5 Tips for Saving on Refurbished Electronics

If you’ve purchased a new computer, tablet, smart phone, TV, or any other electronics recently, there’s a good chance you had the choice of buying it new, or saving some money on a refurbished version. You’ve also probably wondered what, exactly, does “refurbished” mean, and if it’s really worth the risk.

Surprisingly, refurbished doesn’t necessarily mean an item is used or repaired. Some refurbished items are classified as such simply because their outer packaging is damaged or opened, or they were sold to consumers and returned, but not used. Floor models and trade show demos can also be classified as refurbished. In fact, only a small percentage of refurbished electronics have actually been through a repair process. Here are five tips to help you save when buying refurbished electronics.

Buy from a Reputable Source

It’s a much better bet to buy refurbished electronics from established retailers or manufacturers versus a local repair shop. Retailers such as Best Buy use certified technicians to repair and inspect all refurbished items. Apple has a section on their site dedicated solely to offering refurbished products.       Couple shopping for refurbished electronics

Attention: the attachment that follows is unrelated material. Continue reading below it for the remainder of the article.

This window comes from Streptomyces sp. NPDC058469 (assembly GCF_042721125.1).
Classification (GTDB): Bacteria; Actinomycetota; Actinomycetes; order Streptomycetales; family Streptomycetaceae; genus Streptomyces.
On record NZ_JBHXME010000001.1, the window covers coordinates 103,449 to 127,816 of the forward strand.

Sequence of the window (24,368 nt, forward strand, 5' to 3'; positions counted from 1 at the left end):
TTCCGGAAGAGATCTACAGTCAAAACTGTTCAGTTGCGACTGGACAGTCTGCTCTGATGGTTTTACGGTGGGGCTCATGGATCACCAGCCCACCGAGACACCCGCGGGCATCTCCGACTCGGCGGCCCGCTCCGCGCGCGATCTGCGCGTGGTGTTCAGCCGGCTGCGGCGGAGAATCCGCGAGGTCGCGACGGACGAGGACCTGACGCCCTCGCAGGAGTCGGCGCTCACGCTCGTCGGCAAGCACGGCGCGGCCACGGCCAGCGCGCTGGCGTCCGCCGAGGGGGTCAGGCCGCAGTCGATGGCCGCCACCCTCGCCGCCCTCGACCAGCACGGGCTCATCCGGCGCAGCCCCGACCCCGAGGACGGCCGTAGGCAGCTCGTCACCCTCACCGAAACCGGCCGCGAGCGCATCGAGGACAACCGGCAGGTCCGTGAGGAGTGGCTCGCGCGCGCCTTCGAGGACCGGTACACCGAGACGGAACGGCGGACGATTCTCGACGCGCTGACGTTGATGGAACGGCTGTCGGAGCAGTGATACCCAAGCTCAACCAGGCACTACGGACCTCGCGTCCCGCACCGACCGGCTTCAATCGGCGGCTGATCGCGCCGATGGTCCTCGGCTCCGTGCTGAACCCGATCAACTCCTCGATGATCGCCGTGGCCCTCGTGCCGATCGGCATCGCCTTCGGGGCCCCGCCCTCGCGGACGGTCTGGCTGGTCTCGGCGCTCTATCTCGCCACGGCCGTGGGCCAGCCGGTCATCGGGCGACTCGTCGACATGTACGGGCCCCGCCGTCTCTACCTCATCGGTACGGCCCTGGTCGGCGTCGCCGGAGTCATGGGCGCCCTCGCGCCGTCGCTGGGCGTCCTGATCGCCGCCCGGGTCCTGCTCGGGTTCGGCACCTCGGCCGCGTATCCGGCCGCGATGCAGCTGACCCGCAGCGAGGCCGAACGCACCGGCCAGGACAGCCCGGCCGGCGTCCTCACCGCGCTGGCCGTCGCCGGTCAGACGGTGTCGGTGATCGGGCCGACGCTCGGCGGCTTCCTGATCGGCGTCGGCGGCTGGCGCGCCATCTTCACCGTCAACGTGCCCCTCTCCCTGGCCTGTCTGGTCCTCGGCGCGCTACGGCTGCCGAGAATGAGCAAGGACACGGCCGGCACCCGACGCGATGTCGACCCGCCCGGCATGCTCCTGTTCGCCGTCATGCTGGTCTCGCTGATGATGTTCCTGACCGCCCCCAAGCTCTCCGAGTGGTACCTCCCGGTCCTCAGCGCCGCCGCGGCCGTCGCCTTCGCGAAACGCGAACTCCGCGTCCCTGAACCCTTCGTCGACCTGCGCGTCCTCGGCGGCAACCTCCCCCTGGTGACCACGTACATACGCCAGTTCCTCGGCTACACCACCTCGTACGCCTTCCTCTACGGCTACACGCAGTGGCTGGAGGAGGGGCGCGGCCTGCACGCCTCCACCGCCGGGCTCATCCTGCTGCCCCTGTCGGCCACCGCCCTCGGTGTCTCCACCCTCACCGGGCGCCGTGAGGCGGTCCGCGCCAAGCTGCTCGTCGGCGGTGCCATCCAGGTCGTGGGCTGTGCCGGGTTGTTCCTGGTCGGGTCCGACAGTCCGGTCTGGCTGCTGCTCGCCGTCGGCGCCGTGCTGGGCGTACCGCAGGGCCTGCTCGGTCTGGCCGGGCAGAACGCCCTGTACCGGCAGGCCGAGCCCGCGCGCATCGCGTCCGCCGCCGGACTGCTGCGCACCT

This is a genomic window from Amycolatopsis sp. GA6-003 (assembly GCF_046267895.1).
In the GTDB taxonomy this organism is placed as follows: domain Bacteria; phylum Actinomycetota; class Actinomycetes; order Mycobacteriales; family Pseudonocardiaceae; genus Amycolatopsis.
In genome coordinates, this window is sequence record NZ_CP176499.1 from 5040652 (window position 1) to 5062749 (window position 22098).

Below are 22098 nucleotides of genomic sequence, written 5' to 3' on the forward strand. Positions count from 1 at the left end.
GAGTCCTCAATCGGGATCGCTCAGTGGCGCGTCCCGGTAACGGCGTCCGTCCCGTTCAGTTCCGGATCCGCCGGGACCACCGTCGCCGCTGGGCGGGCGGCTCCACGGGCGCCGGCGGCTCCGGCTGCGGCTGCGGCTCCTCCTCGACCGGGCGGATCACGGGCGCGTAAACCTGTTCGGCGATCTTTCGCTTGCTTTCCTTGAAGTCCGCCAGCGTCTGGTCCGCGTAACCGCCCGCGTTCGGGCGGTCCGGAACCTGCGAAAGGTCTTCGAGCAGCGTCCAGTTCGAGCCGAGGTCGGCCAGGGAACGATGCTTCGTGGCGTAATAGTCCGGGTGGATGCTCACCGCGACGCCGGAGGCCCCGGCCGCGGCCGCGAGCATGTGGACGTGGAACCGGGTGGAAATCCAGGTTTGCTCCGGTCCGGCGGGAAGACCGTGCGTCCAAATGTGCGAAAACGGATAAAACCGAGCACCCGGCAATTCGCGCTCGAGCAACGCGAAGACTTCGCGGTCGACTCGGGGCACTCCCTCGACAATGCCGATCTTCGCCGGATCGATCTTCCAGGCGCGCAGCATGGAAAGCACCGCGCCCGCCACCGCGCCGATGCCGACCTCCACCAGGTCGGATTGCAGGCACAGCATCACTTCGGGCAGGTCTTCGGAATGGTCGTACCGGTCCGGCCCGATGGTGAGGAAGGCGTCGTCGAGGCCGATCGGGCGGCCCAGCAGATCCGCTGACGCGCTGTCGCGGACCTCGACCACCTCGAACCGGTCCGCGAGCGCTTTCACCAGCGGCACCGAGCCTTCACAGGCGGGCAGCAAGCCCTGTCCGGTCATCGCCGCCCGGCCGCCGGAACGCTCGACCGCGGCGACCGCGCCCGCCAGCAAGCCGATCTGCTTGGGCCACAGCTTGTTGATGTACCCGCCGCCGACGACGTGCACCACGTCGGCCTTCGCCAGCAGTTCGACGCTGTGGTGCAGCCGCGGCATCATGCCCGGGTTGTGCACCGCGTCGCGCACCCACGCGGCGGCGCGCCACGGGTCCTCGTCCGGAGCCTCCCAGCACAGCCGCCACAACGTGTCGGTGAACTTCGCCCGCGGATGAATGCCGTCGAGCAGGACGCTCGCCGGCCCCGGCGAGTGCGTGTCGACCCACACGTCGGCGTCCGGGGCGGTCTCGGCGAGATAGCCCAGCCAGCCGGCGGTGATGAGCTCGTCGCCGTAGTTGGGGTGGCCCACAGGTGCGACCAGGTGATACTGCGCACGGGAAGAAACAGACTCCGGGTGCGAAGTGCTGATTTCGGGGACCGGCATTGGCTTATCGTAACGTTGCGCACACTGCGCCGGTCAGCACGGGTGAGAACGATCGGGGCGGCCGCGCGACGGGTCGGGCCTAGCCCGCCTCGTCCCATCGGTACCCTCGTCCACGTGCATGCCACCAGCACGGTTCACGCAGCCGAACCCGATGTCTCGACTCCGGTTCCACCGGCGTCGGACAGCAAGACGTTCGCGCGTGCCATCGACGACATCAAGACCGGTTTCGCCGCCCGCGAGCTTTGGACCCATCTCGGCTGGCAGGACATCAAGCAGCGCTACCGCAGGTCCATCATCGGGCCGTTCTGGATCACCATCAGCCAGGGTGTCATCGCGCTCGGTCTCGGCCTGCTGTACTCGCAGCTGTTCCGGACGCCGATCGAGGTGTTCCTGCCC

Know the Return Policy

The return policy on refurbished products varies widely. Some retailers or manufacturers may not even allow returns (if that’s the case, don’t buy). Look for at least a two-week return policy, which will be enough time to know if your new gadget is working as promised. On a related note, avoid products marked “as is,” that could be a signal a product has known issues that haven’t been repaired.

Research Your Purchase Protection

Buying refurbished electronics with a credit card that offers purchase protection may (or may not) provide a second line of defense if something goes wrong. Some purchase protection plans exclude used products, so be sure to know what your card’s parameters are before you buy.

Maximize the Warranty

Warranty periods can vary widely, depending on where you purchase. Big box retailers may only offer a 60- or 90-day warranty, whereas manufacturers will usually provide a longer warranty period. Remember to ask about the warranty period. If there is no warranty at all, it’s better to buy elsewhere.

Check for Accessories

Refurbished electronics need accessories, too. Be sure to confirm that your purchase includes all chargers, cords, adapters and accessories (and that they’re in working order), as well as the correct owner’s manual and any other original paperwork.

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